R. Stephen LaPlante                 Donald R. Lundberg, Executive Secretary
915 Main Street                Seth T. Pruden, Staff Attorney     
Evansville, IN 47732            115 West Washington Street, Ste. 1060    
Indianapolis, IN 46204


    IN THE


 IN THE MATTER OF                                        )

                                                                                                                             )  Case No. 82S00-9612-DI-790
RONALD WARRUM                                                    )

                                                             DISCIPLINARY ACTION
March 10, 2000

Per Curiam

When attorney Ronald Warrum went before the Vanderburgh Superior Court on behalf of his client seeking increased child support and restricted visitation, he failed to notify that court of an existing Utah decree, known to him, which already governed those post-dissolution matters. We find that his failure to notify the Indiana court of the Utah decree was prejudicial to the administration of justice.
This attorney disciplinary case comes before this Court upon the duly-appointed hearing officer’s findings of fact and conclusions of law. In that report, the hearing officer found misconduct and recommended that the respondent be publicly reprimanded. Pursuant to Ind.Admission and Discipline Rule 23(15), the respondent has petitioned this Court for review of the hearing officer’s report, therein challenging certain findings contained therein. Where the hearing officer’s report is challenged, our review of the case is de novo, and we examine the entire record in determining misconduct and discipline therefore. Matter of Hampton, 533 N.E.2d 122 (Ind. 1989). The respondent’s admission to the bar of this state in 1966 confers our jurisdiction in this matter.
Within that review context, we now find that a couple married in 1982, had a child in 1983, and lived in the state of Utah until their separation in 1984, after which the wife moved to Evansville with the child. On March 21, 1985, the couple was divorced by order issued by the Fourth District Court, Millard County, Utah. The decree awarded custody to the wife and ordered the husband to pay child support of $50 per month.
After moving to Evansville, the wife received Assistance for Dependent Children from Vanderburgh County and assistance in collecting her Utah support pursuant to a Uniform Reciprocal Enforcement of Support Act action filed by the Vanderburgh County prosecutor. In 1991, the former wife petitioned the Utah court for an increase in her former husband’s child support obligation. While the contemplated Utah modification was pending, she hired the respondent in July 1992 to secure additional support and to restrict her former husband’s visitation with the child. On July 31, 1992, the respondent filed a complaint in the Vanderburgh Superior Court seeking an order for “child support, child custody and visitation, or a modification thereof” (hereinafter the “Indiana case”). See footnote The complaint did not mention the Utah decree, did not mention the terms or conditions of the Utah decree, and did not set forth the former husband’s current child support obligation as a consequence of that decree. Also, the complaint failed to mention that matters relating to support were pending before the Utah court. At hearing of this disciplinary case, the respondent testified that he knew of the Utah decree, but not that a motion for modification of it was pending. He took no action to learn the details or status of the Utah decree.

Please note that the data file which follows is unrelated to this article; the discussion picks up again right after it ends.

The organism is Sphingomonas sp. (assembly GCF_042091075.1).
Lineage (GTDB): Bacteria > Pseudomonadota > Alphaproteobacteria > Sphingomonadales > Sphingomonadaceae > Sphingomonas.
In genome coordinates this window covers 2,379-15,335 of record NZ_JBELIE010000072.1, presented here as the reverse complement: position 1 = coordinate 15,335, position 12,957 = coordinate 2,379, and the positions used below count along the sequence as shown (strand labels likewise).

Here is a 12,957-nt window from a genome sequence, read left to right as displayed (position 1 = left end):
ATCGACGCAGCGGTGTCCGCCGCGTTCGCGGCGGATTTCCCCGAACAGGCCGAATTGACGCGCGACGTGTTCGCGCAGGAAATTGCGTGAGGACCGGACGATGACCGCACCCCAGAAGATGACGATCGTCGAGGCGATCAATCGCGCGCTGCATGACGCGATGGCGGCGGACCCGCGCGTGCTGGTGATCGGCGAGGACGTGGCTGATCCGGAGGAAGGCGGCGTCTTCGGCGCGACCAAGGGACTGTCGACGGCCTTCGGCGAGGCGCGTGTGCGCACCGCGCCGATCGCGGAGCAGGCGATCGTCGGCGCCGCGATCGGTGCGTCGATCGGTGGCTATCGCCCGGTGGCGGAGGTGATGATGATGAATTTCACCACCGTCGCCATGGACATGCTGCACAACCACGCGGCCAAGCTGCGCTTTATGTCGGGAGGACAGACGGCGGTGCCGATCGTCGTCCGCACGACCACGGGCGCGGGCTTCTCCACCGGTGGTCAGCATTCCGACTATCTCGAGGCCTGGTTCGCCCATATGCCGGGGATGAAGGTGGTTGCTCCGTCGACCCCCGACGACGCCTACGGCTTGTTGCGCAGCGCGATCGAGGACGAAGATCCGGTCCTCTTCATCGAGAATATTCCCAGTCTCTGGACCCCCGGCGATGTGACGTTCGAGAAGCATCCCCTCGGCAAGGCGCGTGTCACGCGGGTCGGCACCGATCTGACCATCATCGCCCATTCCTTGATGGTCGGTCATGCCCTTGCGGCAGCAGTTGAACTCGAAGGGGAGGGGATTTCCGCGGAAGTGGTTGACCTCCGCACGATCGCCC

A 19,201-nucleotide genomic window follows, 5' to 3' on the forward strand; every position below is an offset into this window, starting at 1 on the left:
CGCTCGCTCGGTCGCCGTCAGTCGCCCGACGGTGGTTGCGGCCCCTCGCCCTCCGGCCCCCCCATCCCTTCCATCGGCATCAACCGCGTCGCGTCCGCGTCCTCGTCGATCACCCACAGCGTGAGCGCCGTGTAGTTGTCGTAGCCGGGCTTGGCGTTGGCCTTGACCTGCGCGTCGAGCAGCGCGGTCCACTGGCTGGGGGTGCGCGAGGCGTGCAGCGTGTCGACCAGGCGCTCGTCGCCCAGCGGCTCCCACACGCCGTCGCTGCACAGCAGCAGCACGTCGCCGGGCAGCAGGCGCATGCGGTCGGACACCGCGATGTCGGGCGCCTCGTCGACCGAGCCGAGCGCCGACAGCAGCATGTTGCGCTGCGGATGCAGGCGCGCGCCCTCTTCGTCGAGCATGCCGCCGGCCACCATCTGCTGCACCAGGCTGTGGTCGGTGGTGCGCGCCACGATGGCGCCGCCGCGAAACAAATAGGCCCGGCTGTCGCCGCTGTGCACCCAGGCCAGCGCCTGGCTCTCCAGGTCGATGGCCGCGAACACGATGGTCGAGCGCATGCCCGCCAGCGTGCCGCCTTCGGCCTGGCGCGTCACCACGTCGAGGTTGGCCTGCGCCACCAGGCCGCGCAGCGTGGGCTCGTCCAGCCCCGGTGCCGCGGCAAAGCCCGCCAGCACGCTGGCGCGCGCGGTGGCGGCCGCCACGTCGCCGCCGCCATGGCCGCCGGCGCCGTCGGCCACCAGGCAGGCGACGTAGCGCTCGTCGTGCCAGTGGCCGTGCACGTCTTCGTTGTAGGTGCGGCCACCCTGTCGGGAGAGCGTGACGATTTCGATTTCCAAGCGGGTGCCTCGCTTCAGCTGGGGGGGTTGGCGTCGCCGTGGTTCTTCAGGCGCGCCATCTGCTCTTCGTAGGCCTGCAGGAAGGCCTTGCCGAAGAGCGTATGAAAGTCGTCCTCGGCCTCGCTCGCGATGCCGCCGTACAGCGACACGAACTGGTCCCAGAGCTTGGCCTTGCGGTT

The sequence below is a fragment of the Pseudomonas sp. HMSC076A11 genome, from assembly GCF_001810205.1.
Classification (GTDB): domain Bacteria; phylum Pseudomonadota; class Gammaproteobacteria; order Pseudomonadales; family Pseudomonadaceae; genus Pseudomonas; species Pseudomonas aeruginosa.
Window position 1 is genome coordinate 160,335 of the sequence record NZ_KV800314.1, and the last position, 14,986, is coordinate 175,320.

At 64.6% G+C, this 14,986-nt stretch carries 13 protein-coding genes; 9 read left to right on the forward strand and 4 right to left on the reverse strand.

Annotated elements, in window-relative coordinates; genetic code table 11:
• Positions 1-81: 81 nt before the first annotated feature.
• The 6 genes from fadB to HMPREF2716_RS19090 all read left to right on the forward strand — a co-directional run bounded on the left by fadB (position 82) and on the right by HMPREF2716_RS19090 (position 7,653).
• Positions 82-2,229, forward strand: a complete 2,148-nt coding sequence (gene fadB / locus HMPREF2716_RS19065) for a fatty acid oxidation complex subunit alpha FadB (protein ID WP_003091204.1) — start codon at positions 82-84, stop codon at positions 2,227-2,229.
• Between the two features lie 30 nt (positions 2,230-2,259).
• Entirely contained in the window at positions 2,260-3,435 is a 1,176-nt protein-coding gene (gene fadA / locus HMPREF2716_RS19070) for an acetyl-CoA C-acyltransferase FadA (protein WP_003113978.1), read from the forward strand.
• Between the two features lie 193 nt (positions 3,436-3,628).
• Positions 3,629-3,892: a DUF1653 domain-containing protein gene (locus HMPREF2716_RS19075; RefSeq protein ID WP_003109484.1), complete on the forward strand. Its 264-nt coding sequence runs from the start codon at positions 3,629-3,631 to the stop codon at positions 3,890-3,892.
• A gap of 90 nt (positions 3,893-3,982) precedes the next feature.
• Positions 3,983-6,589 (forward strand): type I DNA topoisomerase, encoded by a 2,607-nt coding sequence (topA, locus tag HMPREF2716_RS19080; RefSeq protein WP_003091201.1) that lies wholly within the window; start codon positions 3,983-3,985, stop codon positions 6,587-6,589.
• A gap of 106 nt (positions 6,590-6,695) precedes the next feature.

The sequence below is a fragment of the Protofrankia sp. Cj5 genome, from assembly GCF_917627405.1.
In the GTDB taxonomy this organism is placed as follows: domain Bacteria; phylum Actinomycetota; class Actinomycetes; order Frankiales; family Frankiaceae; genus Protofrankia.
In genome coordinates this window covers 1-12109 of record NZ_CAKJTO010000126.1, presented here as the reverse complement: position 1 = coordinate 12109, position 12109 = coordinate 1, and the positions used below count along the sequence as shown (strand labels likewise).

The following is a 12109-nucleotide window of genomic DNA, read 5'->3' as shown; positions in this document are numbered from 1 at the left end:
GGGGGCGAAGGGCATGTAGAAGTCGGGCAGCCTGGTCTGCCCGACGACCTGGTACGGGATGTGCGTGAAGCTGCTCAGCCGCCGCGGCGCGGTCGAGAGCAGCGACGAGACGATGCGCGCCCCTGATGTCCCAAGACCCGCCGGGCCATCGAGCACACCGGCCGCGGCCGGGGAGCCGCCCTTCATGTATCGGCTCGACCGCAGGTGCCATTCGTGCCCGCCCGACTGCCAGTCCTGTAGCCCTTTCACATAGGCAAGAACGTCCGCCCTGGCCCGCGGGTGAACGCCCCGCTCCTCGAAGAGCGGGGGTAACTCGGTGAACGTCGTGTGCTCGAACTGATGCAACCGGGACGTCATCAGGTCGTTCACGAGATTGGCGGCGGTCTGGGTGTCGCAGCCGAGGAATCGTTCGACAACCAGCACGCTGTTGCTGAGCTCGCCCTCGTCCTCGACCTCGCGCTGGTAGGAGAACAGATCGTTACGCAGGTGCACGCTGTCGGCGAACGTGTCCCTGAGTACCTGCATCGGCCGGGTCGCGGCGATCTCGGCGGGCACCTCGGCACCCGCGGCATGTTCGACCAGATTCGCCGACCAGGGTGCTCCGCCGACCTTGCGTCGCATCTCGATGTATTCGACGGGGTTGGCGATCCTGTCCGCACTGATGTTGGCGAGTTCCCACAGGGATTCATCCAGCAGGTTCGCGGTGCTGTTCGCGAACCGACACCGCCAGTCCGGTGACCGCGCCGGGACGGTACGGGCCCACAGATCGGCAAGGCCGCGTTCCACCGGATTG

After the former husband was notified of the Indiana case, he contacted the respondent by telephone to provide information about his employment and income. In September 1992, the former husband’s attorney wrote to the respondent, asking why there was an Indiana proceeding. The respondent did not reply. Initial hearing on the respondent’s complaint was held in Vanderburgh Superior Court on November 30, 1992. The former wife appeared with the respondent, but the former husband did not. The respondent provided the court with a child support income calculation and requested restriction of the former husband’s visitation. The respondent did not mention the Utah decree, its terms, or the pending modification thereof. Two weeks later, the Vanderburgh Superior Court adopted the respondent’s proposed entry of judgment which ordered the former husband to pay $77.40 in weekly child support pursuant to the Indiana Child Support Guidelines and which restricted the former husband’s visitation to supervised visits only. A wage withholding order was sent to the former husband’s employer in Utah. The Vanderburgh Superior Court’s judgment did not mention the Utah decree or how it was to be modified, despite the fact that the respondent testified at disciplinary hearing that, by his Indiana case, he was attempting to “modify” the Utah decree. The order of judgment issued by the Vanderburgh Superior Court effectively became a second decree of child support for the former husband.